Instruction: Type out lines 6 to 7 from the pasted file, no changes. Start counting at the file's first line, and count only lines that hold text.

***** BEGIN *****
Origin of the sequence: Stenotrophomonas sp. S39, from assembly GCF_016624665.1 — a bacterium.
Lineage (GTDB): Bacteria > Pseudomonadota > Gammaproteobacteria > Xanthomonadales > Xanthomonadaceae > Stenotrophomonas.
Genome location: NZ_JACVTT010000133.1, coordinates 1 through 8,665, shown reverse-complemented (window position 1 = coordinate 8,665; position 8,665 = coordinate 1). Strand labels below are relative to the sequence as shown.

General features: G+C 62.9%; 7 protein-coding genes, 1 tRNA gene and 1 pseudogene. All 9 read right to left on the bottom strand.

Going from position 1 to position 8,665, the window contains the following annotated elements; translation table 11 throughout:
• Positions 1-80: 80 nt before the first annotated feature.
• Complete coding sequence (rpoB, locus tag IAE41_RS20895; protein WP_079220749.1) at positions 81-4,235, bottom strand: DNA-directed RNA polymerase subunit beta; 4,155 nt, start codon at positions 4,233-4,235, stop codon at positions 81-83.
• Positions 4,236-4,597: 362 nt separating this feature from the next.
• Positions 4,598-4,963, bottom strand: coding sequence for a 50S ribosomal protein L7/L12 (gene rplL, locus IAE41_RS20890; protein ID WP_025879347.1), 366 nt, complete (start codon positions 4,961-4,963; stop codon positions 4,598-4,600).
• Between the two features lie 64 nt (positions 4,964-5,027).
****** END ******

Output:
• Positions 1-80: 80 nt before the first annotated feature.
• Complete coding sequence (rpoB, locus tag IAE41_RS20895; protein WP_079220749.1) at positions 81-4,235, bottom strand: DNA-directed RNA polymerase subunit beta; 4,155 nt, start codon at positions 4,233-4,235, stop codon at positions 81-83.